World AIDS Day and the Hope For a Vaccine
Dec 01, 2010
By Christine Vara
Here at Shot of Prevention, we are open to discussing issues that pertain to children’s health. Admittedly, they often involve immunizations and vaccine preventable diseases. However, in honor of World AIDS Day, we wanted to take a moment today to generate some conversation regarding a prevalent disease that is completely preventable – but not vaccine preventable – yet.
The sad reality is that although AIDS can be prevented and even treated, it can not be cured. It continues to impact the health of millions of people, including millions of children, worldwide -which is why we applaud every effort being made to address this disease on a global level.
Here is a quick rundown of the alarming statistics according to the USAID:
- 33.4 million people are currently living with HIV
- 2.1 million children under the age of 15 are currently living with HIV/AIDS
- 2 million people a year die from this disease
These numbers are quite staggering. I recall the public concern in this country when this disease first made headlines. How is it contracted? How is it being spread? How could someone protect themselves? During those early years, I even lost my own cousin to this disease.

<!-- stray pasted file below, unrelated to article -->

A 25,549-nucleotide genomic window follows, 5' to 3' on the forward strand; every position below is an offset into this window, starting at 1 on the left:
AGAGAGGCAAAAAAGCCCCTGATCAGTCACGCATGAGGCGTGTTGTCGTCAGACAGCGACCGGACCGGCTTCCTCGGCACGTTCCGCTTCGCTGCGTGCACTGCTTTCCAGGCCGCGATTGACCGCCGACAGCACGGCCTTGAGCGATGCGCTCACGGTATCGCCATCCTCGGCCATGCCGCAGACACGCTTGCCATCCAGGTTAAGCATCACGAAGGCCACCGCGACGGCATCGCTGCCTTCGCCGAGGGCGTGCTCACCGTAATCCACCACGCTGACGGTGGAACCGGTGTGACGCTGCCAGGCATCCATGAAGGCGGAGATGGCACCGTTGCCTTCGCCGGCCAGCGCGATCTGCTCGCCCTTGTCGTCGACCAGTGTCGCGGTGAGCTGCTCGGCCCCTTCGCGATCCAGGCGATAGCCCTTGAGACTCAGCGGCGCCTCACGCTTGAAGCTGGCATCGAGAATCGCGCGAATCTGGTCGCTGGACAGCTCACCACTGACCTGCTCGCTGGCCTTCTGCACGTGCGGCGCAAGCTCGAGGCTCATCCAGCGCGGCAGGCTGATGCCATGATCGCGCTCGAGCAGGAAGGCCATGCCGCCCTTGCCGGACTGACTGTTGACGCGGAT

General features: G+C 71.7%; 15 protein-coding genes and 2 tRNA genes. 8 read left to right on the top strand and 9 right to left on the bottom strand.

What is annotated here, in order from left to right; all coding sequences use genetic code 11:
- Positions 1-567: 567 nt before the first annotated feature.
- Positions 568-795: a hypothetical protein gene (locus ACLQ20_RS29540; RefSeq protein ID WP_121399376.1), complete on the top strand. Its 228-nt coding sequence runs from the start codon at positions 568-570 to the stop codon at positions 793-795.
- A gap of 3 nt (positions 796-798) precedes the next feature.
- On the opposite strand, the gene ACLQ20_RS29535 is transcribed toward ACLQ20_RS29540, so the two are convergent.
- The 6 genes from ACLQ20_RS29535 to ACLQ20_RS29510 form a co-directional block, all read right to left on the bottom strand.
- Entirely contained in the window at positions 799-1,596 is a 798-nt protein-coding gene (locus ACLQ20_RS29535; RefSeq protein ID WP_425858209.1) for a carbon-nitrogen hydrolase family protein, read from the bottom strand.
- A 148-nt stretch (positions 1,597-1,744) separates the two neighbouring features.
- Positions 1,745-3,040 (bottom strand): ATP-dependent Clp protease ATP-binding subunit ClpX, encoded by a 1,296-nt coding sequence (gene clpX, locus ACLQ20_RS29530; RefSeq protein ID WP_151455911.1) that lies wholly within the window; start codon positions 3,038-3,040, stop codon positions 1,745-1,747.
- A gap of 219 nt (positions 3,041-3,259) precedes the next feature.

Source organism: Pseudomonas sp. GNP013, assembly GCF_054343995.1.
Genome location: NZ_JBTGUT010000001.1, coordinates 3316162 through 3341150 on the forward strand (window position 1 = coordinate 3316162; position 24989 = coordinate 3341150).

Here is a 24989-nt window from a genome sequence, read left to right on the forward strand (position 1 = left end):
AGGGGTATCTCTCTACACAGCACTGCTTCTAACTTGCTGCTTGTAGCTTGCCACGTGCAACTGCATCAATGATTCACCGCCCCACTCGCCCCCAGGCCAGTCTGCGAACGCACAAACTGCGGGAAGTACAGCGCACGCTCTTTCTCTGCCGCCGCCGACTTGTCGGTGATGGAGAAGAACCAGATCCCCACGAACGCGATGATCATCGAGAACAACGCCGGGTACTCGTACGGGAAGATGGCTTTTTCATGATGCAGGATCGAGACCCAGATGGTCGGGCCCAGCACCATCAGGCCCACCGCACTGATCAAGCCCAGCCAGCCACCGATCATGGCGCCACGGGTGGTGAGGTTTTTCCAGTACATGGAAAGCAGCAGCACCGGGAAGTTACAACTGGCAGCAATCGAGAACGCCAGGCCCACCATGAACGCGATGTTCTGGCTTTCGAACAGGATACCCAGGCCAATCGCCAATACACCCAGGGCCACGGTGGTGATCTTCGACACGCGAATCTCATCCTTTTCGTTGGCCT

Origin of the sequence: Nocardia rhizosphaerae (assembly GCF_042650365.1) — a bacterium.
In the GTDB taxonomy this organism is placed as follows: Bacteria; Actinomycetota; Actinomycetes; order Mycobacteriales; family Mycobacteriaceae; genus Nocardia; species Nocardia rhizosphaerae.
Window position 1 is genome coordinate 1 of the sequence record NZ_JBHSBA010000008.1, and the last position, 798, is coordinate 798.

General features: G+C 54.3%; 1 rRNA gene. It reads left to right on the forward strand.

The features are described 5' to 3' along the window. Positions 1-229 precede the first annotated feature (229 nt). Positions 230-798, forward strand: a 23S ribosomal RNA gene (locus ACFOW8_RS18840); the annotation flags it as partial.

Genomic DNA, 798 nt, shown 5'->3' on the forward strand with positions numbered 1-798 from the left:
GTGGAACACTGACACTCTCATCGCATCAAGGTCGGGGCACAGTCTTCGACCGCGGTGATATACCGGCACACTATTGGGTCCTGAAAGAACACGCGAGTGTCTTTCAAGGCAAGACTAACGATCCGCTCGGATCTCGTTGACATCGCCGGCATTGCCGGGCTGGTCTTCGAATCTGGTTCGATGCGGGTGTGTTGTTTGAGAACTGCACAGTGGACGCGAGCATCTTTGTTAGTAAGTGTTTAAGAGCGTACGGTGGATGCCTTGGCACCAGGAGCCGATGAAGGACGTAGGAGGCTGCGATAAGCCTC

Fortunately, in the years since, there has been a great deal of public education and awareness that has helped with prevention – especially here in the US. Yet, while many Americans may not consider themselves at great personal risk of contracting this disease, we should all consider the adverse effect that this disease continues to have on families all over the world.
The promising news is that there have been many scientific advancements that have resulted in effective medical treatment regiments that prolong the life of HIV infected people. There is also hope that one day researches will identify an effective vaccine that can be used as either a therapeutic treatment for those already diagnosed, (such as the microbial vaginal gel referred to in an earlier post here on Shot of Prevention), or as a preventive measure to limit the spread of this disease. In fact, just this year there have been some great advancements in vaccine development, many of which are considered groundbreaking. Slowly but surely, progess is being made.
But as a recent article in today’s Huffington Post explains, in order for these scientific advancements to come to fruition, we must acknowledge the need for both financial and medical collaboration. This is, after all, a global health concern that we all have a vested interest in. The question is, are we doing our part to address it?
For more information on the worldwide fight against Aids, visit the USAID Health website. There is also an enormous amount of information available from the AIDS Vaccine Advocacy Coalition and a great deal specific to vaccine development within their site as well.
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